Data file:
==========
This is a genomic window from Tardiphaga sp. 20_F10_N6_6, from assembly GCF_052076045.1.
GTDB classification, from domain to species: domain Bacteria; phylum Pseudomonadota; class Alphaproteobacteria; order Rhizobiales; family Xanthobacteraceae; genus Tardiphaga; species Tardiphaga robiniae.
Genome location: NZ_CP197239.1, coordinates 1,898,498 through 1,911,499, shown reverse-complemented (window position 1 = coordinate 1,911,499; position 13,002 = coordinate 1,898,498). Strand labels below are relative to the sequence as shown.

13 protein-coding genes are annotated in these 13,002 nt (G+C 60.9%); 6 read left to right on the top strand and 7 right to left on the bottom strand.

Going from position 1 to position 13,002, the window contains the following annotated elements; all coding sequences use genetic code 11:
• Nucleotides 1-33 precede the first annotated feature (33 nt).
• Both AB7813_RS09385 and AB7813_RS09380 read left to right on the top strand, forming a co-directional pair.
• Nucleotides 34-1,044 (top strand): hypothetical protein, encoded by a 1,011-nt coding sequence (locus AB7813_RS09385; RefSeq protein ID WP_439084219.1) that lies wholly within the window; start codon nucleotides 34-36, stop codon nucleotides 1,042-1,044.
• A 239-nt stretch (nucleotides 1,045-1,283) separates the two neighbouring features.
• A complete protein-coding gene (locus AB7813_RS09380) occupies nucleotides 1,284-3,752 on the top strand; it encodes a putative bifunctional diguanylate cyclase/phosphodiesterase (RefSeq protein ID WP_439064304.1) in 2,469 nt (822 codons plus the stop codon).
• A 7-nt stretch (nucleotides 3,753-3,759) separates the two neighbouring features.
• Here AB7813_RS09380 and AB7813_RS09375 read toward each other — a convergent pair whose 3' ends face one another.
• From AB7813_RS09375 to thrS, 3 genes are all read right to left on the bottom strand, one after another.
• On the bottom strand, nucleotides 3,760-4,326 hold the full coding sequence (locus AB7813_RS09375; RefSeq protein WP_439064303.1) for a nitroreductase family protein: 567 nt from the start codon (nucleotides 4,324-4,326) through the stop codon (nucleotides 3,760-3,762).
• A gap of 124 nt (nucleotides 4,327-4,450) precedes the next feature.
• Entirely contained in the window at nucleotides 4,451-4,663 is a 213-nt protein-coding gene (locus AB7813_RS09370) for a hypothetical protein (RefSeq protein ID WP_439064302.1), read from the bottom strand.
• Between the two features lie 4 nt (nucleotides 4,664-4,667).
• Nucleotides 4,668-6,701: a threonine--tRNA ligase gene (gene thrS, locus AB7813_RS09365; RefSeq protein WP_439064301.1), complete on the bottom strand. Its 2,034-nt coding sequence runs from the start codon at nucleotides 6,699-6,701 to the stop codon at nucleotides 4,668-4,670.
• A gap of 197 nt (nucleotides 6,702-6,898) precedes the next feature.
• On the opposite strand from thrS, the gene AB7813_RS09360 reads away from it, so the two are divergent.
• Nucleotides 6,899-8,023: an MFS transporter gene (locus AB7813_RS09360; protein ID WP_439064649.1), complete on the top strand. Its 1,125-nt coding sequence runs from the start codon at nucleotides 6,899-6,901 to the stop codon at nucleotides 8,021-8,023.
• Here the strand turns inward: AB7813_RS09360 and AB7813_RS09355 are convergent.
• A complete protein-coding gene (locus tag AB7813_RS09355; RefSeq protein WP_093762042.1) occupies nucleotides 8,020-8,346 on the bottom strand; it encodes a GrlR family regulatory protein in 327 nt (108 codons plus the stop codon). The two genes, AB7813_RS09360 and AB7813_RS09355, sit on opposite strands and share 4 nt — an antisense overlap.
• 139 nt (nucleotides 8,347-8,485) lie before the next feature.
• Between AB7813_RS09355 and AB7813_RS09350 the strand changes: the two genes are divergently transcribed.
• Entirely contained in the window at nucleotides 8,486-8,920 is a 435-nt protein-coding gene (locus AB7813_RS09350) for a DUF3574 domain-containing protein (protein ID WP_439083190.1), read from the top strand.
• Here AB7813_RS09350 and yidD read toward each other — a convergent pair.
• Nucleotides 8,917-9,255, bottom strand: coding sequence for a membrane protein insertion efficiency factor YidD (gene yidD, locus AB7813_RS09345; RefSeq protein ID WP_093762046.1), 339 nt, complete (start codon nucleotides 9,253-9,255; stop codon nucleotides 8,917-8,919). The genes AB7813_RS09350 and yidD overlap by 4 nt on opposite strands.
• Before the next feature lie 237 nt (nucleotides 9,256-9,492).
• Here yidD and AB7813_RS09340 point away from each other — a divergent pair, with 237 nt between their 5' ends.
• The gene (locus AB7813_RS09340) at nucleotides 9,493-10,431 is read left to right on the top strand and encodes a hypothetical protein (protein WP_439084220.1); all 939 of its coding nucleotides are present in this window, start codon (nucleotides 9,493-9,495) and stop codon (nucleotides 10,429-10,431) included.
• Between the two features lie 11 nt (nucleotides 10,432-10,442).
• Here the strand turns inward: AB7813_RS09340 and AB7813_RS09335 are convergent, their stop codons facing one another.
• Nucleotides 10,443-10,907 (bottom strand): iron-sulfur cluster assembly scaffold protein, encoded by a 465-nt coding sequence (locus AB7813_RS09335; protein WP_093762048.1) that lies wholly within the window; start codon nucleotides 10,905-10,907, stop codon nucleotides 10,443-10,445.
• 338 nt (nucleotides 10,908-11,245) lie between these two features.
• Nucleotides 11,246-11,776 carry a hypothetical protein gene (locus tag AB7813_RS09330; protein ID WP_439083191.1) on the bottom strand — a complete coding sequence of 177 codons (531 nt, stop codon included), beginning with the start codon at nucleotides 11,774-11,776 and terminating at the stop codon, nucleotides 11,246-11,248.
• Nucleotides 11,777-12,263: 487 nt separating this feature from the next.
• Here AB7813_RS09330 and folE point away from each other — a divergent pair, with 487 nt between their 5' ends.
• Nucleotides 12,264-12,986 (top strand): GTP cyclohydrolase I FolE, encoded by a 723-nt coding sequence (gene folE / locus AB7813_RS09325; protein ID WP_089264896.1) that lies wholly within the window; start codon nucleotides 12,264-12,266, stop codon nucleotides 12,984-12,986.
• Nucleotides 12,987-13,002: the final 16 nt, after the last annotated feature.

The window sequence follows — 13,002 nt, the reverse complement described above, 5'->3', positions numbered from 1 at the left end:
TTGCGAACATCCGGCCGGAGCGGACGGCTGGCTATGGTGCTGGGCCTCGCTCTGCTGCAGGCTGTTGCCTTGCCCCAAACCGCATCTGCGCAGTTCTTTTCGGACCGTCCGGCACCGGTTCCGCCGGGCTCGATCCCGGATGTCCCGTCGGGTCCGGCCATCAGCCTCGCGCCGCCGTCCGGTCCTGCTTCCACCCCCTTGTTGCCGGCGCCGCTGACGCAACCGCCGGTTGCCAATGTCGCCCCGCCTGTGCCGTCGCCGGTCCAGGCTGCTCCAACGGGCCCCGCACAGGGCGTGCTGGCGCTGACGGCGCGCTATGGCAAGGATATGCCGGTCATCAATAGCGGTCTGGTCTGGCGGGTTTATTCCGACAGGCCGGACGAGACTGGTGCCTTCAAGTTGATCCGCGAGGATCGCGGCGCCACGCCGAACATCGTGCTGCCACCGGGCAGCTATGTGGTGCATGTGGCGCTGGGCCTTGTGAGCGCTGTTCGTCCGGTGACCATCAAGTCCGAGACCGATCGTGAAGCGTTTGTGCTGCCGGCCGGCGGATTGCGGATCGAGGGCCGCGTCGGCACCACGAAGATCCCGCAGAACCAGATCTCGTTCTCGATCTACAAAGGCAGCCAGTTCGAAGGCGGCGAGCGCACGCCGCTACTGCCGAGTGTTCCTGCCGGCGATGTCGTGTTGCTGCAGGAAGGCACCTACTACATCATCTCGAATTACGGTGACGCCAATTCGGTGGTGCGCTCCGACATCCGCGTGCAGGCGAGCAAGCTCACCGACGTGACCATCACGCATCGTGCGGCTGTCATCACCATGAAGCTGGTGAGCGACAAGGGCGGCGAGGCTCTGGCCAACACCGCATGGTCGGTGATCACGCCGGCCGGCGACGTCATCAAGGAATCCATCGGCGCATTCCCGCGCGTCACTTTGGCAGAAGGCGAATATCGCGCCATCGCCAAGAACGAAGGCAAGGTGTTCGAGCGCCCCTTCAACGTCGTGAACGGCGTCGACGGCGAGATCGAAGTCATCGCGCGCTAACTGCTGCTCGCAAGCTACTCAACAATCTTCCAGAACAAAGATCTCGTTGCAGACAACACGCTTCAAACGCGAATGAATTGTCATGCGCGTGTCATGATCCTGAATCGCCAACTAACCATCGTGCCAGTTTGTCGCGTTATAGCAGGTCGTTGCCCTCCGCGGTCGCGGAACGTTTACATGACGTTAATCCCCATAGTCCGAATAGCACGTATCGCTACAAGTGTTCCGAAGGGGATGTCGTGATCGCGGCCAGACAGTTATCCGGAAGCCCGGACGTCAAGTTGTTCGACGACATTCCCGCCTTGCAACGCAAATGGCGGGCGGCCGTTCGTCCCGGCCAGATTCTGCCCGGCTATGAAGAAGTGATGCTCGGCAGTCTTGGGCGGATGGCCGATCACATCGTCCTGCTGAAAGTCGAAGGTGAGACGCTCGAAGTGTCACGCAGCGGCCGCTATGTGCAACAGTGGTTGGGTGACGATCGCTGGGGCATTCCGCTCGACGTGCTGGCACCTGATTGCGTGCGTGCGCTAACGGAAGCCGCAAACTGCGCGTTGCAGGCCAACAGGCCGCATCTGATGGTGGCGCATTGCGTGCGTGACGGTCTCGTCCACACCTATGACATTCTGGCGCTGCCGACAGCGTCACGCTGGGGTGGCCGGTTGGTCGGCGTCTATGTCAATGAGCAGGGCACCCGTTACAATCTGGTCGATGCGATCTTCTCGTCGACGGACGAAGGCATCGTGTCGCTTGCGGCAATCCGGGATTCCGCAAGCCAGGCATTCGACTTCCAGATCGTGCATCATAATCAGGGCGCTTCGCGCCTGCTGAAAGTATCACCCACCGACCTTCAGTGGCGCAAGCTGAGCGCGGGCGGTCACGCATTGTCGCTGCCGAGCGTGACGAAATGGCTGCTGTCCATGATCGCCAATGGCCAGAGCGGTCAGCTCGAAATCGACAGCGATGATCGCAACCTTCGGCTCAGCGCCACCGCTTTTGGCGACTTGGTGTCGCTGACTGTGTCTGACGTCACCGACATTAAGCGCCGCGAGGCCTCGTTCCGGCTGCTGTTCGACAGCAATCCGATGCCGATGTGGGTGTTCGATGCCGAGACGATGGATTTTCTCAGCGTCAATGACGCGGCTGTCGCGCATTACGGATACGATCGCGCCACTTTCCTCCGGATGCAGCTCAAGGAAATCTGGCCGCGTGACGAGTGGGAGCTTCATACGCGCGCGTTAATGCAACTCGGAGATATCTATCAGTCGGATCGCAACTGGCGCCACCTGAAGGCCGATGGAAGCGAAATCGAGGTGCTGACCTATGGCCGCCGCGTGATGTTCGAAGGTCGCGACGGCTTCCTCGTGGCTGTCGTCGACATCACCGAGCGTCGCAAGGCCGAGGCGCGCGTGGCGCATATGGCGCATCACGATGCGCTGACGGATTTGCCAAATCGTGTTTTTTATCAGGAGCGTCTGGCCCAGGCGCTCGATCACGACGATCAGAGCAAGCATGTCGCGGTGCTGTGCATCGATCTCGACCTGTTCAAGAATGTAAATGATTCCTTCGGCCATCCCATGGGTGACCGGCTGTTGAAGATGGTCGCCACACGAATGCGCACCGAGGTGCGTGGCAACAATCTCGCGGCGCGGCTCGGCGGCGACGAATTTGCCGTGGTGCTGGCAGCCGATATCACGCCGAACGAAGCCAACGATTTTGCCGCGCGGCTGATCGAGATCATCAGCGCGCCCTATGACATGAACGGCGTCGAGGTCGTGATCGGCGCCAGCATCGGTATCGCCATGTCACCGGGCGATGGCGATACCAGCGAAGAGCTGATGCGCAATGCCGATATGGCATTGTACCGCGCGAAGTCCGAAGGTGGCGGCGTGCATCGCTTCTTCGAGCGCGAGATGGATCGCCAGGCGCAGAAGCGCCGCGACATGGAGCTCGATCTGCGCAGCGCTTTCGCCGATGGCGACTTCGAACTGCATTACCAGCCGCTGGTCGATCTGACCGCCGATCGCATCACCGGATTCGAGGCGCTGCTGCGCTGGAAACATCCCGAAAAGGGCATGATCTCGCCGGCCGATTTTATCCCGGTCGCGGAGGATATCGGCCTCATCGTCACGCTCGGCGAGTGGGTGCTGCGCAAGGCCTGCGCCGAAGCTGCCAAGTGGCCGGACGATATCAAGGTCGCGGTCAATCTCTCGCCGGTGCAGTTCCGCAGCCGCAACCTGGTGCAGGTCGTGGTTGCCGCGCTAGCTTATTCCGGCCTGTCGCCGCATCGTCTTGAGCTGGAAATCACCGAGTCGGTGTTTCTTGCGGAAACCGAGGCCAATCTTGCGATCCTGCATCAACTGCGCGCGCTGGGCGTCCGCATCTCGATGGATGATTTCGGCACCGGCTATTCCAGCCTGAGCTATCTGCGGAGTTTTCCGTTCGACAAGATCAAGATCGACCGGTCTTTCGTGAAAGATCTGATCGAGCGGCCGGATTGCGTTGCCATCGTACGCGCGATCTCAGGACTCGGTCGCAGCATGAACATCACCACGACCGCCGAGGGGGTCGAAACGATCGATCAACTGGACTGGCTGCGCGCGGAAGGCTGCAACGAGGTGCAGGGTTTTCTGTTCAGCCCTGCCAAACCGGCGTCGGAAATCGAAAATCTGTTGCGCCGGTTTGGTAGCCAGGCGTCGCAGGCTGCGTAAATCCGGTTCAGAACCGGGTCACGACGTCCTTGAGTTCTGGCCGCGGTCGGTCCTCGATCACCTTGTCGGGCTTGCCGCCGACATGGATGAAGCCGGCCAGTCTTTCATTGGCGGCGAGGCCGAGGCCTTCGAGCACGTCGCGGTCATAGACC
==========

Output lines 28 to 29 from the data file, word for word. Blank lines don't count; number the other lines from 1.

• Nucleotides 8,917-9,255, bottom strand: coding sequence for a membrane protein insertion efficiency factor YidD (gene yidD, locus AB7813_RS09345; RefSeq protein ID WP_093762046.1), 339 nt, complete (start codon nucleotides 9,253-9,255; stop codon nucleotides 8,917-8,919). The genes AB7813_RS09350 and yidD overlap by 4 nt on opposite strands.
• Before the next feature lie 237 nt (nucleotides 9,256-9,492).